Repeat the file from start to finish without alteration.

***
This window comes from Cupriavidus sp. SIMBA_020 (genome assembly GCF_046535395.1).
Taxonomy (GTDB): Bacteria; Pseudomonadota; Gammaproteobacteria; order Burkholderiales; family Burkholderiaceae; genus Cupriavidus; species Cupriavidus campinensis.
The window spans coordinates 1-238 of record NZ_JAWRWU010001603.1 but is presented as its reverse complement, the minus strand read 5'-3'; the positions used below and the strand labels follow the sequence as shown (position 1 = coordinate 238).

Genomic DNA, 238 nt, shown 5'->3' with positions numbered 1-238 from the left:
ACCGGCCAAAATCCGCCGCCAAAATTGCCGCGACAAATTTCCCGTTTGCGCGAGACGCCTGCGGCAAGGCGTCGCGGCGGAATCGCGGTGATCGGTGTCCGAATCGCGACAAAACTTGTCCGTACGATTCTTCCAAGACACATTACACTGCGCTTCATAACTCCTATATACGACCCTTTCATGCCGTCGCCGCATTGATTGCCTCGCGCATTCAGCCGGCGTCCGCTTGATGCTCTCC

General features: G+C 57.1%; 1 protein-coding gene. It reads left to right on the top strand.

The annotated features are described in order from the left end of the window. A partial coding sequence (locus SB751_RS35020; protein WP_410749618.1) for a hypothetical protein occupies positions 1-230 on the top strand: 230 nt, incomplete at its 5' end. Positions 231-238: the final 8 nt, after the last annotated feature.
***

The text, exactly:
This window comes from Cupriavidus sp. SIMBA_020 (genome assembly GCF_046535395.1).
Taxonomy (GTDB): Bacteria; Pseudomonadota; Gammaproteobacteria; order Burkholderiales; family Burkholderiaceae; genus Cupriavidus; species Cupriavidus campinensis.
The window spans coordinates 1-238 of record NZ_JAWRWU010001603.1 but is presented as its reverse complement, the minus strand read 5'-3'; the positions used below and the strand labels follow the sequence as shown (position 1 = coordinate 238).

Genomic DNA, 238 nt, shown 5'->3' with positions numbered 1-238 from the left:
ACCGGCCAAAATCCGCCGCCAAAATTGCCGCGACAAATTTCCCGTTTGCGCGAGACGCCTGCGGCAAGGCGTCGCGGCGGAATCGCGGTGATCGGTGTCCGAATCGCGACAAAACTTGTCCGTACGATTCTTCCAAGACACATTACACTGCGCTTCATAACTCCTATATACGACCCTTTCATGCCGTCGCCGCATTGATTGCCTCGCGCATTCAGCCGGCGTCCGCTTGATGCTCTCC

General features: G+C 57.1%; 1 protein-coding gene. It reads left to right on the top strand.

The annotated features are described in order from the left end of the window. A partial coding sequence (locus SB751_RS35020; protein WP_410749618.1) for a hypothetical protein occupies positions 1-230 on the top strand: 230 nt, incomplete at its 5' end. Positions 231-238: the final 8 nt, after the last annotated feature.